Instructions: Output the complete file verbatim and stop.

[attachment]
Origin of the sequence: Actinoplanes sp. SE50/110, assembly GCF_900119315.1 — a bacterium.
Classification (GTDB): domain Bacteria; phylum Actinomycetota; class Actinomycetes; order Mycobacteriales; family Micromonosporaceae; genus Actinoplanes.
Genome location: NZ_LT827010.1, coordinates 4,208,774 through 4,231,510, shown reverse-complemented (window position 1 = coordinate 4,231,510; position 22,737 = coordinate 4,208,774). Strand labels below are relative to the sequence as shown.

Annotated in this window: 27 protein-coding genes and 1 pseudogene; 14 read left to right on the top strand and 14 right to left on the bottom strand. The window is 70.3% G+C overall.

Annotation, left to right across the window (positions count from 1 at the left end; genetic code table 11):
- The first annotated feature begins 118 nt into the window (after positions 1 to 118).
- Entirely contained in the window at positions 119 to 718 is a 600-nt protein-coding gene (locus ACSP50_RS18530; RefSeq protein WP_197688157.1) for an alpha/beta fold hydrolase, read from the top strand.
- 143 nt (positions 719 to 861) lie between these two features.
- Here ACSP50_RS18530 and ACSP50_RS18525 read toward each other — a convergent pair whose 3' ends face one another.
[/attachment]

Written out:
Origin of the sequence: Actinoplanes sp. SE50/110, assembly GCF_900119315.1 — a bacterium.
Classification (GTDB): domain Bacteria; phylum Actinomycetota; class Actinomycetes; order Mycobacteriales; family Micromonosporaceae; genus Actinoplanes.
Genome location: NZ_LT827010.1, coordinates 4,208,774 through 4,231,510, shown reverse-complemented (window position 1 = coordinate 4,231,510; position 22,737 = coordinate 4,208,774). Strand labels below are relative to the sequence as shown.

Annotated in this window: 27 protein-coding genes and 1 pseudogene; 14 read left to right on the top strand and 14 right to left on the bottom strand. The window is 70.3% G+C overall.

Annotation, left to right across the window (positions count from 1 at the left end; genetic code table 11):
- The first annotated feature begins 118 nt into the window (after positions 1 to 118).
- Entirely contained in the window at positions 119 to 718 is a 600-nt protein-coding gene (locus ACSP50_RS18530; RefSeq protein WP_197688157.1) for an alpha/beta fold hydrolase, read from the top strand.
- 143 nt (positions 719 to 861) lie between these two features.
- Here ACSP50_RS18530 and ACSP50_RS18525 read toward each other — a convergent pair whose 3' ends face one another.